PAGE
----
Category: Electro / Rock / Goth
Album: California Noir – Chapter One: Analog Beaches & Digital Cities
Blurb: Darkly sensual, cinematic, and ironic, Julien-K takes listeners through the Palm Tree-laden boulevards of California’s underbelly with a danceable and energetic rocker of a third album.
After releasing the California Noir single last summer, offering three tracks that hinted at the band’s new creative direction, the band launched an IndieGoGo crowdfunding campaign to complete the full-length album; a campaign that exceeded all expectations as an unprecedented success, meeting its goal within 10 hours and ultimately surpassing it threefold. Taking the band’s signature dark electro/rock style further into what may well be considered the next evolution of goth, this first chapter – Analog Beaches & Digital Cities – stands simultaneously as both a consistent and an adventurous offering with some of Julien-K’s best songs yet.
Setting the stage is the title track with the sound of the Malibu waves crashing upon the shore, Amir Derakh’s pulsating synth rhythm rising to evoke a deceptively monochrome ambience, which then gives way to the energetic rocker that is “Strange Invisible.” With a catchy synth riff and an undeniably catchy verse and a powerful chorus, “Strange Invisible” is pure Julien-K as Ryan Shuck’s emotive vocal carries the listener through memories of the best ‘80s new wave and gothic rock hits – refreshingly familiar yet satisfyingly fresh at the same time. This can also be said of a song like “Cast into the Sea,” the crystalline strums of acoustic guitar floating from start to finish atop a steady beat, easily calling to mind the likes of The Mission UK or The Church but given added dimension by Shuck’s smoothly higher register. Similarly, the groovy dirge of “Eviscerate,” the thrums of Anthony “Fu” Valcic’s bass and Derakh’s baritone guitar textures topped off by a complementary female choir provided by Amber Snead is evocative of The Cure’s best moments, while the electrified pace of “No You Can’t” and especially the darkly bluesy “Black Market Machines” flare with a decidedly rock & roll flavor that is sure to get more than a few hips shaking on the dance floor. Speaking of the dance floor, “Deep Beat Overground” will undoubtedly have listeners chanting along with the infectiously anthemic chorus, the forceful beat and scathing electronics bearing a close resemblance to past outings like “Technical Difficulties” from the band’s Death to Analog debut or the title track of the last album, We’re Here With You. The real star of the album in this writer’s mind is “Photo Voltaire” with its marvelous melody teetering between a rhythmic chant and Shuck’s soulful falsetto, the chorus shimmering lush and luscious.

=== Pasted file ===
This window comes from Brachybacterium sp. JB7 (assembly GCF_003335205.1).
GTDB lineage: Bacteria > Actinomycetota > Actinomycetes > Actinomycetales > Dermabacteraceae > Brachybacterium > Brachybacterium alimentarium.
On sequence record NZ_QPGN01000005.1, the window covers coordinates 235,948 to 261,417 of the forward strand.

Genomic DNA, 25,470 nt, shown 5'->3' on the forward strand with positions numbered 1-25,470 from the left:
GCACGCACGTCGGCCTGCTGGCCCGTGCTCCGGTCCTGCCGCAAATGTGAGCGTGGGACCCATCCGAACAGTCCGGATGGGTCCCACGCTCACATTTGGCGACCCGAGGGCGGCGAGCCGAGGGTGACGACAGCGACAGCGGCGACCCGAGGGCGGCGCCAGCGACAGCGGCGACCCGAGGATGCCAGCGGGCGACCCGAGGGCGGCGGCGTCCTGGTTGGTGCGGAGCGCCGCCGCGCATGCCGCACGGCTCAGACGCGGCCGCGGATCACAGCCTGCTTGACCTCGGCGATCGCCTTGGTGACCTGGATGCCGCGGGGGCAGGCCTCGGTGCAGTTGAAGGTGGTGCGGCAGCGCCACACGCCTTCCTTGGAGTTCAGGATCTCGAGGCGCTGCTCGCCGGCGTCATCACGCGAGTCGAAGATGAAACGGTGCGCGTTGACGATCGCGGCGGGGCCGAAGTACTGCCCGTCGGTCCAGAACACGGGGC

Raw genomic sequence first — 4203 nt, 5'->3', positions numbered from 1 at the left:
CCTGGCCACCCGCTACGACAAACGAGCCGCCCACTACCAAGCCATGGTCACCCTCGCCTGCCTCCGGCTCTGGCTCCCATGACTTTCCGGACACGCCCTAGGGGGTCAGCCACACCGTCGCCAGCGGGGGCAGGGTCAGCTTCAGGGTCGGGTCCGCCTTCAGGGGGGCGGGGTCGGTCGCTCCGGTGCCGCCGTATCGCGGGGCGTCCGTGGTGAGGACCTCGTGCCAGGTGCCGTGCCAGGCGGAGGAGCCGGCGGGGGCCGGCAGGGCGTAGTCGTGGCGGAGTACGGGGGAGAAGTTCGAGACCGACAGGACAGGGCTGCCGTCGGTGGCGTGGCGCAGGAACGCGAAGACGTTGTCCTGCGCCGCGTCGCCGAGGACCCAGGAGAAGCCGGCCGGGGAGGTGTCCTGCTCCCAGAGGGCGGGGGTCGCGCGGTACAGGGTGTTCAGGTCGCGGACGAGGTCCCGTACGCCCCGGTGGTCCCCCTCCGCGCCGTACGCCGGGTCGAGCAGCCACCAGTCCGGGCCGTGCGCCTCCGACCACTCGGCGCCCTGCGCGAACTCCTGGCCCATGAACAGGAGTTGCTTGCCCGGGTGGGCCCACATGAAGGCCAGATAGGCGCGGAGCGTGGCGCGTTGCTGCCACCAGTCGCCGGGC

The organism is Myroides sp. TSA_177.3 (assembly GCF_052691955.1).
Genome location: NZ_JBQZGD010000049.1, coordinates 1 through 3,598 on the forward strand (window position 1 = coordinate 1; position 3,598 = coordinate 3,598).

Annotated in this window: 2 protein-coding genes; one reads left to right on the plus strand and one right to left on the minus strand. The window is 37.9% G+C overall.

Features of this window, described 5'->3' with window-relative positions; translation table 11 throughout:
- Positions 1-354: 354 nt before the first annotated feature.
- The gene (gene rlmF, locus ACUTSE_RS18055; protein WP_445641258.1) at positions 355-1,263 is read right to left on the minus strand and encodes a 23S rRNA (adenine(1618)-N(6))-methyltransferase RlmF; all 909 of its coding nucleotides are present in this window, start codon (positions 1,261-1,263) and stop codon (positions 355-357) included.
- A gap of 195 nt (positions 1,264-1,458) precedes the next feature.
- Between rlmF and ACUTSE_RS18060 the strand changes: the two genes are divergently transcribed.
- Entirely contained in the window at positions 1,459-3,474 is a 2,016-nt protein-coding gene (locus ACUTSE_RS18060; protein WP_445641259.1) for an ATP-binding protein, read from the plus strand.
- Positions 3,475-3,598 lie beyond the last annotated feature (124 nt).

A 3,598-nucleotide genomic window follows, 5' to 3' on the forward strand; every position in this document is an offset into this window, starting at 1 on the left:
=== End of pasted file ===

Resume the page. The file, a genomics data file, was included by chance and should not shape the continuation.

Always a band that has delivered on its promises to the fans, Analog Beaches & Digital Cities is Julien-K at its best, giving the audience more than what was only hinted at with the three-track single. Merely the first chapter of a larger concept, this third album is a darkly sensual, cinematic, and ironic ride through the underbelly of sunny California, every song serving as a soundtrack to bleak narratives sure to play out in the listeners’ minds with each listen. As Chapter Two: Nightlife & Neon is to follow (hopefully soon), Analog Beaches & Digital Cities will undoubtedly serve to satisfy both longtime fans and newcomers alike.
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Ilker Yücel (Ilker81x)